33 VIRTUAL MEMORY PLACEMENT AND REPLACEMENT POLICIES Placement determines where in real memory a process piece is to reside Important design issue in a segmentation system But irrelevant to paging or combined paging with segmentation (hardware performs functions with equal efficiency) Replacement deals with the selection of a page in main memory to be replaced when a new page must be brought in Objective: the page that is removed is the page least likely to be referenced in the near future The more elaborate the better at guessing, but at the cost of greater hardware and software overhead Frame Locking: When a frame is locked the page currently stored in that frame may not be replaced The kernel as well as key control structures are held in locked frames I/O buffers and time-critical areas may be locked into main memory frames Achieved by associating a lock bit with each frame MEMORY MANAGEMENT/32

34 BASIC PAGE REPLACEMENT ALGORITHMS Optimal: Selects page for which the time to the next reference is the longest (ideal) Least Recently Used (LRU): Replaces the page that has not been referenced for the longest time Principle of locality LRU = page least likely to be referenced in the near future Difficult to implement, substantial overhead One approach is to tag each page with the time of last reference MEMORY MANAGEMENT/33

35 BASIC PAGE REPLACEMENT ALGORITHMS (CONT D) First-in-First-out (FIFO): Treats page frames allocated to a process as a circular buffer; pages are removed in round-robin style Simple to implement, page that has been in memory the longest is replaced Clock: Associates a use bit with each frame, initialized with 1 on load Any frame with a use bit of 1 is passed over by the algorithm (but the bit is reset) Page frames visualized as laid out in a circle MEMORY MANAGEMENT/34

36 THE CLOCK REPLACEMENT ALGORITHM (CONT D) MEMORY MANAGEMENT/35

37 COMPARISON OF PAGE REPLACEMENT ALGORITHMS MEMORY MANAGEMENT/36

38 ADDITIONAL REPLACEMENT POLICIES Page buffering: A replaced page is assigned to the free page list or modified page list (as the case might be) Pages are written to disk in clusters to improve efficiency Replacement Policy and Cache Size: With large caches replacement of pages can have a performance impact; if the page frame to be replaced is in the cache then that cache block is lost as well Resident Set Management: The OS must decide how many pages to bring into main memory The smaller the amount of memory allocated to each process, the more processes can reside in memory But small number of pages loaded increases page faults But beyond a certain size further allocation of pages will not effect page fault rate Fixed-allocation gives a process a fixed number of frames in main memory within which to execute (page fault one of the pages of that process is replaced) Variable-allocation allows the number of frames allocated to a process to vary MEMORY MANAGEMENT/37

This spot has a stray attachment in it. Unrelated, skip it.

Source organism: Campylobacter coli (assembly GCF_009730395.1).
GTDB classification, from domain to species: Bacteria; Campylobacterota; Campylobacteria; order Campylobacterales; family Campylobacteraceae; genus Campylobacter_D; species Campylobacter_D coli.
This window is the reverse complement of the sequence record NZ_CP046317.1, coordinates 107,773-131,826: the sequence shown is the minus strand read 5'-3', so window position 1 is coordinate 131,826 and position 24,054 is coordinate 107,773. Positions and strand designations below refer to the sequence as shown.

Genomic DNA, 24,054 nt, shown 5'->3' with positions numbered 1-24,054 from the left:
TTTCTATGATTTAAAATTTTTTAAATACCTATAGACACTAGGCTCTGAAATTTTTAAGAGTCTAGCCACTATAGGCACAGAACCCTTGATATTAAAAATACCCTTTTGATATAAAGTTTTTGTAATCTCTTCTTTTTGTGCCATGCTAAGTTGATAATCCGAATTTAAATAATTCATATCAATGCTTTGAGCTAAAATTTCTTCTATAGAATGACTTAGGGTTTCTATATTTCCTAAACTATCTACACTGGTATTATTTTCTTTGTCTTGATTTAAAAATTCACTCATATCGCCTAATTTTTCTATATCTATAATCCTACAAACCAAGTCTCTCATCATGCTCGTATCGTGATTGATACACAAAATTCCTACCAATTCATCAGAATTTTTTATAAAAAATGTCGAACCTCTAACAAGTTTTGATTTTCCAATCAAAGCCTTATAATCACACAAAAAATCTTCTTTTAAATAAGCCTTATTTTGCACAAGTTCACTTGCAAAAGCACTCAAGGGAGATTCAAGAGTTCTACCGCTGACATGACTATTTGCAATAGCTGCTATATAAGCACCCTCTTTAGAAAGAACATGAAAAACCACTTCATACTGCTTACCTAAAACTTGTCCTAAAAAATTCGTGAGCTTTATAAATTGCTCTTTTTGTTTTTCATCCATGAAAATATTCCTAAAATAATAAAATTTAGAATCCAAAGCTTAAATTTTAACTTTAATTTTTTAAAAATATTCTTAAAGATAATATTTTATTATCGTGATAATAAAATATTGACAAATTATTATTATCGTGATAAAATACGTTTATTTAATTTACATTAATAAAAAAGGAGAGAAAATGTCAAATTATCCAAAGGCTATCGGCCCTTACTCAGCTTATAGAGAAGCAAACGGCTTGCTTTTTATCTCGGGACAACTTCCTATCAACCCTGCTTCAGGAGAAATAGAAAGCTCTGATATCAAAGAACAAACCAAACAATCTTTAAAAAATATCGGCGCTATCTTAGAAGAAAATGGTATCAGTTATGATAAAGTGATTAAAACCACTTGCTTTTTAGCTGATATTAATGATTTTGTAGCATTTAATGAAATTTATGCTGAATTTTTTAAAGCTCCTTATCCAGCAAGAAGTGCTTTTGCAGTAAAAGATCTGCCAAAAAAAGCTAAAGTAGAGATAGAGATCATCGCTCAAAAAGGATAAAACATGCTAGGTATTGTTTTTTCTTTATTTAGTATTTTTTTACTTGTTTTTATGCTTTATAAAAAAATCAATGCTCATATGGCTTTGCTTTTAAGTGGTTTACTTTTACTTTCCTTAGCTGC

39 ADDITIONAL REPLACEMENT POLICIES (CONT D) Replacement Scope Local: chooses only among the resident pages of the process that generated the page fault Global: considers all unlocked pages in main memory (not possible for fixed allocation) Most used policy: variable allocation, global scope Cleaning policy: determine when a modified page should be written out to secondary memory Demand Cleaning: a page is written out only when it has been selected for replacement Precleaning: allows the writing of pages in batches MEMORY MANAGEMENT/38

40 LOAD CONTROL Determines the number of processes that will be resident in main memory Critical in effective memory management Too few processes, many occasions when all processes will be blocked and much time will be spent in swapping Too many processes will lead to thrashing If the degree of multiprogramming is to be reduced, one or of the currently resident processes must be swapped out; six possibilities exist: Lowest-priority process Faulting process Last process activated Process with the smallest resident set Largest process Process with the largest remaining execution window Do not confuse swapping with page replacement! MEMORY MANAGEMENT/39

41 LINUX MEMORY MANAGEMENT Two main aspects: process virtual memory and kernel memory allocation Three-level page table structure for the virtual memory Page replacement based on the clock algorithm, with an 8-bit age variable (incremented each time a page is accessed, decremented periodically) An age of 0 not accessed in a long time, best candidate for replacement (LRU) MEMORY MANAGEMENT/40

42 KERNEL MEMORY ALLOCATION IN LINUX Page allocator inefficient because the kernel usually requires small chunks in odd sizes A buddy algorithm (power-of-two allocator) and slab allocation are used so that memory for the kernel can be allocated and deallocated in units of one or more pages MEMORY MANAGEMENT/41

43 OTHER ADVANTAGES OF VIRTUAL MEMORY Process creation: Copy-on-write (COW) Allows both parent and child processes to initially share the same pages If either process modifies a shared page, only then is the page copied Allows more efficient process creation as only modified pages are copied Memory-mapped files Memory-mapped file I/O allows file I/O to be treated as routine memory access by mapping a disk block to a page in memory A file is initially read using demand paging. A page-sized portion of the file is read from the file system into a physical page. Subsequent reads/writes to/from the file are treated as ordinary memory accesses. Simplifies file access by treating file I/O through memory rather than read() and write() system calls Also allows several processes to map the same file allowing the pages in memory to be shared Mapping of shared libraries MEMORY MANAGEMENT/42

44 COPY ON WRITE Before any writing takes place: MEMORY MANAGEMENT/43

45 COPY ON WRITE (CONT D) As soon as Process 1 modifies Page C: MEMORY MANAGEMENT/44

46 SHARED LIBRARIES MEMORY MANAGEMENT/45

47 MEMORY MAPPED FILES MEMORY MANAGEMENT/46